Shorin Nemeth, DO FACOI, Medical Director Comprehensive Pain Service, Providence Health and Services
The field of Pain Management has always suffered from an identity crisis. Toward the latter end of the last century, multidisciplinary pain centers seemed to be the standard of care. For clarification, a multidisciplinary center is a practice that involves specialists from different fields. For instance, there may be a pain physician, pain psychologist or social worker, pain physical therapist or occupational therapist, and Complementary and Alternative practitioner all working together. Then, with a push toward pharmaceuticals, particularly opioids, the reimbursement for multidisciplinary centers dwindled and the focus shifted to the interventional pain provider who treated pain with medications and interventions (epidural injections and similar).
When the opioid crisis struck, pain providers found opioid prescribing challenging due to the numerous regulatory burdens imposed after the widespread overprescribing of opioids and resulting morbidity and mortality. Even before this, some pain centers had transitioned over to purely interventionally focused, only offering recommendations for prescribing, but not actually prescribing any medications. The development and refinement of intrathecal pumps, spinal cord stimulators, and radiofrequency ablation furthered the interventional model. This provided a large gap in care whereby a patient could receive interventional treatment or try and find a prescriber who would treat their pain pharmacologically. This binary model of either injections or medications left many patients without the relief for which they hoped. Physical therapists such as Professor Lorimer Mosely and others from the behavioral health realm seemed to show promise with their treatment models, seeming to bring the practice full circle back to a multidisciplinary practice, at least in theory.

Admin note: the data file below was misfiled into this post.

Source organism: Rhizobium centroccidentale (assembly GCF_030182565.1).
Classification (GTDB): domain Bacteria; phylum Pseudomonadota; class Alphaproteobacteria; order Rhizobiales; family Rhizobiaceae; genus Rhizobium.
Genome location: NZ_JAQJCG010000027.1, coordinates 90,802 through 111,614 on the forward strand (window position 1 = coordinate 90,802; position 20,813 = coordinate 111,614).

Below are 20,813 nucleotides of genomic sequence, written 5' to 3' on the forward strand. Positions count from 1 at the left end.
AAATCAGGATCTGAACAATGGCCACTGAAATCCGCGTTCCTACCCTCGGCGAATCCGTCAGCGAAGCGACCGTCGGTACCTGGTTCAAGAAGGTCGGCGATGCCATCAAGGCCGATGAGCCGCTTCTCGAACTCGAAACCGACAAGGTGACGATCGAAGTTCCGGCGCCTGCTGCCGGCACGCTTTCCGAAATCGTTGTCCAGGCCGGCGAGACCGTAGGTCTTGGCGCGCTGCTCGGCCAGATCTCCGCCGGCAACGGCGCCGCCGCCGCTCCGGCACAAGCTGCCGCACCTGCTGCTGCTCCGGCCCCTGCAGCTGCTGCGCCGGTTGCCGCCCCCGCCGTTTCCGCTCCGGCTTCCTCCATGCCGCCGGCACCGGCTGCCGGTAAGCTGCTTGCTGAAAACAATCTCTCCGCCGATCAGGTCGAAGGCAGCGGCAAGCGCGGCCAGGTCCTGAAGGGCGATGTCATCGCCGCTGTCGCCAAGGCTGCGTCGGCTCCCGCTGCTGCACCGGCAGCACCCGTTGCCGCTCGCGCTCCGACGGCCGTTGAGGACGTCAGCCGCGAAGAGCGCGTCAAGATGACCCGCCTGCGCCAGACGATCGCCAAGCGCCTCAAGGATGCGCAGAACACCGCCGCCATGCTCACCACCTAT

"As technology evolved, pain providers were able to take advantage of a wider variety of tools"
As the technology evolved, pain providers were able to take advantage of a wider variety of tools. For instance, with refinement in ultrasound technology, the prices of ultrasound machines came to a point where many office-based practices could not only afford them but rather considered them the standard of care for various procedures. With the increased use of ultrasound came improvements in imaging resolution, refinement in needle technology, and computer algorithms to allow better visualization of the needle tip, etc. Similarly, for radiofrequency, spinal cord stimulators, and other technologies, the advancement of the technology made the tools safer, arguably more effective, less cumbersome, less costly, and easier for the physician provider to use.
From the perspective of non-interventional tools addressing the behavioral aspect of pain, pain education, and treatment of traumatic life events, advances continue to be made in the realm of computer-based education, but the technology has not yet reached the point where it can be implemented into practice without significant hurdles. The one exception to this may be the increase in virtual/telehealth usage which has allowed group education and behavior change-focused groups to come together virtually, arguably decreasing barriers to attendance.